Annie Dillard. Bio Essay

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  • Topic: Annie Dillard, Hollins University, Pilgrim at Tinker Creek
  • Pages : 9 (1506 words )
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  • Published : April 16, 2013
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HEATHER PERPENTE

(352)-438-8151

10060 SE 149TH LANE

SUMMERFIELD FL, 34491

HEATHER.PERPENTE@SNHU.EDU

APRIL 3, 2013

NATALIE PEETERSE

SOUTHERN NEW HAMPSHIRE

UNIVERSITY

Annie Dillard started out her writing career misunderstood but admirable. Dillard became

well known after her first published book, ‘Pilgrim at Tinker Creek’ won the 1974 ‘Pulitzer Prize

for General nonfiction at age 29. She received many complaints on her first novel such as, “not

one genuine ecological concern is voiced in the entire book,” critics state. (Begiebing) Dillard’s

reputation has exceeded what was once known as boring and unsatisfactory to one of admiration.

In a review of ‘Pilgrim at Tinker Creek,’ Hayden Carruth states, “In many respects to Annie

Dillard’s book, ‘Pilgrim at Tinker Creek,’ is so ingratiating that even readers who find

themselves in fundamental disagreement with it may take pleasure from it, a good deal of

pleasure.” (Carruth) Indeed Carruth is correct. Dillard’s creativity with and in nature puts us in

awe. Her writing is abhorrent and yet so beautiful. In 1971 Dillard stumbled upon an old writer’s

nature book and thought, “I can do better than this.” (Dillard) In 1968, Dillard spent a few years,

following her graduation, by oil painting, writing, and keeping a journal. This journal is how

many of her first poems and short stories were published In this journal, ‘Pilgrim at Tinker

Creek’ slowly started it’s well known novel. Dillard began her writing career as a young adult

attending Hollins College (now Hollins University). Dillard studied literature and creative

writing which motivated her to read classic novels as well as many books that humanity has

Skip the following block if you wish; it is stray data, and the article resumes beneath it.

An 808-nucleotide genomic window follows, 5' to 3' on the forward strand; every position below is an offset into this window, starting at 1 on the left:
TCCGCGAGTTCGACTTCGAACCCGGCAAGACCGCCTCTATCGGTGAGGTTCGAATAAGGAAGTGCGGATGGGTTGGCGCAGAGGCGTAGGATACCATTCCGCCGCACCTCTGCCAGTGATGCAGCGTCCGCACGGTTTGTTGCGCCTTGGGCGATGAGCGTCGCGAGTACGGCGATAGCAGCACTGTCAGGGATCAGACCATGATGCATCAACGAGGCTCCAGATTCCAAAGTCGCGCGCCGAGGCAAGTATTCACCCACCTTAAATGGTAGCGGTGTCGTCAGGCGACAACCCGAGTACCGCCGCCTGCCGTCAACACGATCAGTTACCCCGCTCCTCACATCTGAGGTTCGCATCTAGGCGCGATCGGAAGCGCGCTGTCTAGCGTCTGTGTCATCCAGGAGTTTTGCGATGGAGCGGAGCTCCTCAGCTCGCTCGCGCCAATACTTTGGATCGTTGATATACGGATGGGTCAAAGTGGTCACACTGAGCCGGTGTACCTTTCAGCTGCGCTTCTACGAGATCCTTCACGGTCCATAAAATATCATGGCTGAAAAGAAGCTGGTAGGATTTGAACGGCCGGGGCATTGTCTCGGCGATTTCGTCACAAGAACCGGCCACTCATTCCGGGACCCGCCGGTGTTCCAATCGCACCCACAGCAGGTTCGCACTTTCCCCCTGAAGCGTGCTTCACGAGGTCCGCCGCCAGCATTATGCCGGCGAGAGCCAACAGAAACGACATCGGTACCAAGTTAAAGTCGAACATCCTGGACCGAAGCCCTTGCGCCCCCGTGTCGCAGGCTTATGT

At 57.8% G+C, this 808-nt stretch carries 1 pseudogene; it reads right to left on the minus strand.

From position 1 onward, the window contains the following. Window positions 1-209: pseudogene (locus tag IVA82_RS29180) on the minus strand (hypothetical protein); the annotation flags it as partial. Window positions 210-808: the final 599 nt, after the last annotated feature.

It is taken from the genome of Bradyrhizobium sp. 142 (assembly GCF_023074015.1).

promised themselves to read in the future, but never got around to it. After spending some time

in college, Dillard married her writing teacher, the poet R.H.W. Dillard. In college, I learned how

to learn from other people. As far as I was concerned, writing in college didn’t consist of what

little Annie had to say, but what Wallace Stevens had to say. I didn’t come to college to think my

own thoughts; I came to college to learn what had been thought.” (Dillard) Like many other

creations in life, her writing began with a simple thought…

At the end of the island I noticed a small green frog. He was exactly half in and half out of

the water, looking like a schematic diagram of an amphibian, and he didn’t jump. He didn’t

jump; I crept closer. At last I knelt on the island’s winter killed grass, lost, dumbstruck, staring at

the frog in the creek just four feet away. He was a very small frog with wide, dull eyes. And just

as I looked at him, he slowly crumpled and began to sag. The spirit vanished from his eyes as if

snuffed. His skin emptied and drooped; his very skull seemed to collapse and settle like a kicked

tent. He was shrinking before my eyes like a deflating football. I watched the taut, glistening skin

on his shoulders ruck, and rumple, and fall. Soon, part of his skin, formless as a pricked balloon,

lay in floating folds like bright scum on top of the water; it was a monstrous and terrifying thing.

I gaped bewildered, appalled. An oval shadow hung in the water behind the drained frog; then

the shadow glided away. The frog skin bag started to sink. I had read about the giant water bug,

but never seen one. “Giant water bug” is really the name of the creature, which is an enormous,

heavy-bodied brown bug. It eats insects, tadpoles, fish, and frogs. Its grasping forelegs are

mighty and hooked inward. It seizes a victim with these legs, hugs it tight, and paralyzes it with

enzymes injected during a vicious bite. That one bite is the only bite it ever takes. Through the

puncture shoot the poisons that dissolve the victim’s muscles and bones and organs – all but the

skin – and through it the giant...
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